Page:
In what could be seen as a further blow to the sanctity of the theatergoing experience, theater chain AMC has agreed to a deal with Paramount Pictures that will allow some of those studio’s films to be released to streaming services a mere 17 days after they leave theaters. For decades, the studios maintained a three-month gap between a movie‘s theatrical run and its release on home video—VHS, DVD, on demand, whatever. That way, audiences who didn’t want to wait three months to find out whether the Force awakens with a hangover or not had to go to the movies and find out.

But that incentive has narrowed, and the wait between theatrical release and home video continues to shrink. (Steven Soderbergh released Bubble in theaters and on-demand simultaneously back in 2006.) This is bad news for theater chains, who are finding it harder and harder to compete with home theater systems and their lack of sticky floors and squalling children. But it’s good for the studios, who make money no matter where a film is viewed, and will no longer have to wait so long between revenue streams.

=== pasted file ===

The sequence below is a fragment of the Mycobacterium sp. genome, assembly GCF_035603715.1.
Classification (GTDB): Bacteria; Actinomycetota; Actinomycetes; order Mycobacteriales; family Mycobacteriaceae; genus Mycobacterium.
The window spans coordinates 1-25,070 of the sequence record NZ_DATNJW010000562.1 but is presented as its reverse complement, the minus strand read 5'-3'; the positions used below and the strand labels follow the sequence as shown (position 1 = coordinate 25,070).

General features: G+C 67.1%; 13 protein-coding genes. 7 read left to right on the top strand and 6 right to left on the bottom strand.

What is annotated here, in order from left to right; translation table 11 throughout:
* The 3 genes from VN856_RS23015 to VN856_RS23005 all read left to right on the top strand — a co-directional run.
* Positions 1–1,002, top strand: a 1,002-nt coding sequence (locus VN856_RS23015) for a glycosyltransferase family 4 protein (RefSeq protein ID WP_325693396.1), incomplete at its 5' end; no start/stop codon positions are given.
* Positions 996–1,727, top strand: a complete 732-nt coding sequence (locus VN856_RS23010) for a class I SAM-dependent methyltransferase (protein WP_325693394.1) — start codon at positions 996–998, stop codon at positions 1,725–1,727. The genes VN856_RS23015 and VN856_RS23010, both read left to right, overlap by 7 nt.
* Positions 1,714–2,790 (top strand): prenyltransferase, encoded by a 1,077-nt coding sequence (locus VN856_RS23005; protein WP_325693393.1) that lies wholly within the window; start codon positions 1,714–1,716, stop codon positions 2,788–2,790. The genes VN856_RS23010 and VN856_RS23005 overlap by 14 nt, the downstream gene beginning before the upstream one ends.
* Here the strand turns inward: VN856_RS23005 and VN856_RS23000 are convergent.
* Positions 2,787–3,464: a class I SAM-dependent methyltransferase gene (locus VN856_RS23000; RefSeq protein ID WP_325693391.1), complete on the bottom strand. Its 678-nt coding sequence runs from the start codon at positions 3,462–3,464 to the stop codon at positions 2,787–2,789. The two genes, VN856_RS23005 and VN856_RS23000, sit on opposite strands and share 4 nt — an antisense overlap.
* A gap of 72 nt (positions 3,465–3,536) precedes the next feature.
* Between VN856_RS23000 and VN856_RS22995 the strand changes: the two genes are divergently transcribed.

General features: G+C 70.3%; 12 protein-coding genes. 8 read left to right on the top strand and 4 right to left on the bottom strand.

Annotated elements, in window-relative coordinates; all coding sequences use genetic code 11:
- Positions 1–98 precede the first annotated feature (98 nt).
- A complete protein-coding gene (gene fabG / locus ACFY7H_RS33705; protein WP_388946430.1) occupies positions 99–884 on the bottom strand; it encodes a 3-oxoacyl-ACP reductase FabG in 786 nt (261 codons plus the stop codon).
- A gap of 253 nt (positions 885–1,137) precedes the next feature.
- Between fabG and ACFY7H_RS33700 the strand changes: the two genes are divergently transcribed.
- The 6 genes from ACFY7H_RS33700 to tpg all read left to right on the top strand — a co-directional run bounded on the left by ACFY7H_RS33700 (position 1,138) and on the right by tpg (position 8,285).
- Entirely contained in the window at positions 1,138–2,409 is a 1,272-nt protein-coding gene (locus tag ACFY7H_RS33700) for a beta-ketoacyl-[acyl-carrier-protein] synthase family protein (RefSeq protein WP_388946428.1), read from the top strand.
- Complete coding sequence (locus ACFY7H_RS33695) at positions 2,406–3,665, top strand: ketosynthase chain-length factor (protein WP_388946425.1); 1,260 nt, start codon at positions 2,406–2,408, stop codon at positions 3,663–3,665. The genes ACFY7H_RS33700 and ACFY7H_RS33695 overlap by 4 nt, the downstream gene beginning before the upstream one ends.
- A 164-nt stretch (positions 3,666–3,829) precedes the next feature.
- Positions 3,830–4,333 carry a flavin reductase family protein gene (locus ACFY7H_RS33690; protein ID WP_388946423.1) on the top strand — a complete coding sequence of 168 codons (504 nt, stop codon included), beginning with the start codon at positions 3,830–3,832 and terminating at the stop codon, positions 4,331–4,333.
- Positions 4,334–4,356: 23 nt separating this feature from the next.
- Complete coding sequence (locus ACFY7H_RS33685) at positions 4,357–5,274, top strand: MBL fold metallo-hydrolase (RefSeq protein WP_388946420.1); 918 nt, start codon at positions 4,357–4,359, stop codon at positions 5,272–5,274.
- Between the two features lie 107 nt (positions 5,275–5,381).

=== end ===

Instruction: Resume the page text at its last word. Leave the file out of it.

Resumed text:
For the moment, the shortened release gap is a pilot program, and will only affect the films Paranormal Activity: The Ghost Dimension and Scout’s Guide To The Zombie Apocalypse. So we’re still a ways off from being able to quickly stream a good movie.